Doesn’t that picture just draw you in?
Our second review of the week is Erica Glasener’s , Proven Plants Southern Gardens. If you live in the south, and yes, much of Oklahoma is considered the middle or central south, this is a good book. It is especially good if you’re a transplant. Erica, who was the host of A Gardener’s Diary for fourteen years on HGTV (goodness, I hate writing that acronym), lives in Atlanta, Georgia, and is an expert in southern gardening.
I got to know Erica when we were in Raleigh for GWA in 2009. I found her passion for southern gardening to be refreshing. We talked roses, and discovered we love many of the same varieties.
Proven Plants Southern Gardens begins with a brief explanation of the basics, soil, exposure, and planning before you dig that hole (something I could definitely heed). Erica is a big proponent of compost. Yea! If you garden in the lean and mean soil of the south, you need compost and lots of it. She also discusses drought, something all southerners face nearly every summer, with drought sometimes continuing for years. After suggesting many drought-friendly plants, she explains the best ways to water both new and mature plantings. I wish she’d been given more room to explore different types of irrigation systems since they are vital in our climate. I do like that she focused upon cisterns and rain barrels. They are becoming almost essential in cities where water is strictly rationed during the summer.
Much of the book is a listing of those plants which perform best in the south starting with annuals. Although trees and shrubs make up the backbone of the garden, I believe she began with annuals because they are the newbie gardener’s illicit drug. I like annuals, but let’s face it, when we started gardening we either wanted to eat something in particular, or we liked pretty flowers, or both. Annual displays draw neophyte gardeners into nurseries like bears to honeybee trees.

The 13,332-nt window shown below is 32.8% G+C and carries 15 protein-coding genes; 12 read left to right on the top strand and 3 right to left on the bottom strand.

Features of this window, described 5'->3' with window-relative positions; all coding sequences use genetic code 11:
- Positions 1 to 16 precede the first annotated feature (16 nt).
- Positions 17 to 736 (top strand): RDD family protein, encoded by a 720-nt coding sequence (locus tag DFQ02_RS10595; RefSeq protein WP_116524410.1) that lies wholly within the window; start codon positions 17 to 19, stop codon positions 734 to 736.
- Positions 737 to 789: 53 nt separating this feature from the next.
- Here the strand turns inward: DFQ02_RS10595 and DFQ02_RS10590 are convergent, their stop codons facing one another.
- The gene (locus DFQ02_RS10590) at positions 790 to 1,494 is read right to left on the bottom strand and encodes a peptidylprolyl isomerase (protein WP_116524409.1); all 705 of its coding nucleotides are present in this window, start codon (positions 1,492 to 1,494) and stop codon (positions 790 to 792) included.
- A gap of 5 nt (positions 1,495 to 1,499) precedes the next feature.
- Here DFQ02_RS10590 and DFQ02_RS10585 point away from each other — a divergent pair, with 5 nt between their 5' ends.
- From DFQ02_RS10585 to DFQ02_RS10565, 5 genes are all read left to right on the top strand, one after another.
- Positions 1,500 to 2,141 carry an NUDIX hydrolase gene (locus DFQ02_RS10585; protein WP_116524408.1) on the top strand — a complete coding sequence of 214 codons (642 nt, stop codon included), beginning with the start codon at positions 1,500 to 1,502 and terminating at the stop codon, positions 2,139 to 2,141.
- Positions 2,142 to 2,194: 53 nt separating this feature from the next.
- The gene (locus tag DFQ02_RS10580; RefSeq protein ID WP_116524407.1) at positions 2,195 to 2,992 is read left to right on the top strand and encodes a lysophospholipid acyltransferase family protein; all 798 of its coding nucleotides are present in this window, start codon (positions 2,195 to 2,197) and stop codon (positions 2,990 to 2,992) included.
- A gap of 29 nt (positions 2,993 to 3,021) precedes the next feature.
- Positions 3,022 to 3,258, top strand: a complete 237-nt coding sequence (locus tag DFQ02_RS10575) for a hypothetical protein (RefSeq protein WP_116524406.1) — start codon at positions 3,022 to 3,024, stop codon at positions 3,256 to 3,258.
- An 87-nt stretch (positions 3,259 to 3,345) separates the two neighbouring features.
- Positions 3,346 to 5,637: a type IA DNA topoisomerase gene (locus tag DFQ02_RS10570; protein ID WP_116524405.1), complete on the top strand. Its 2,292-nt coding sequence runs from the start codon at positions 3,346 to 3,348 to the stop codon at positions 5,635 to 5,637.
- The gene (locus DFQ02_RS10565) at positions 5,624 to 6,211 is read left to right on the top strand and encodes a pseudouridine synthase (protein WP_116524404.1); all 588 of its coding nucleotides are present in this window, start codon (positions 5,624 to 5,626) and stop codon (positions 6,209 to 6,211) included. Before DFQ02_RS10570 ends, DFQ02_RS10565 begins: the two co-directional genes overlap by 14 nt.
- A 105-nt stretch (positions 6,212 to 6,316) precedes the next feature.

I dig her plant choices. If you’re a new gardener to this region, this book would make an extremely good resource. She also lists all plants by common name first with the botanical name beneath. In the south, where the passalong plant is king, this is a good idea. Most gardeners in my region know their plants by common names. It’s important to learn the botanical name too, but again, let’s pull those newbies into our obsession, ‘er, I mean hobby.
I wish the publisher had used a bolder color than gray for the botanical names. They are difficult to see.
For an experienced gardener, this book is useful to quickly find a plant for a particular area. Also, I saw plants which aren’t commonly grown in my region, but I think need to be better utilized.
Kudos to the rose section because Erica didn’t write about Hybrid Teas. Most Hybrid Teas do not perform well in the south unless they are plied with chemicals, and none of us need more chemicals in our lives.
Can I get an Amen?
Instead, Erica focused on easy roses including my personal favorite, ‘Carefree Beauty’, along with newer disease resistant cultivars. Plant some of the ones she suggested, and I guarantee you’ll fall in love with roses again.
I’m also glad she discusses bulbs, those which like our southern heat. We need to plant more of these lovelies like the hardy crinums (not all crinums are hardy in my neck of the woods). Milk and wine lily, C. herbertii, is one. She also mentions one of my favorite crocus, ‘Snow Bunting’ also beloved by Elizabeth Lawrence. I wrote about it earlier this week. Summer snowflake, Leucojum aestivum, is easy to grow in the south. Leslie of Growing a Garden in Davis gave me bulbs, and I’m so grateful for these white beauties.
Reviewing Erica’s book also gives me a chance to focus on natives in honor of Gail at Clay and Limestone’s Wildflower Wednesday. One of the best natives in my garden is also mentioned in Erica’s book, the southern maidenhair fern, Adiantum capillus veneris. Although not truly a wildflower, sorry Gail, this native fern is one of the best plants in my shade garden. I can place it anywhere, and it just takes off. It has a totally different look than traditional ferns, and its stems are black or chocolate brown which make such a nice contrast with the intense green foliage. As Erica writes, “This lacy-leaved beauty adds elegance to the woodland.”
So, if you’re new to gardening in our part of the world, Erica’s book will help you immensely. If you want to add some proven performers to your garden repertoire, this book is also for you.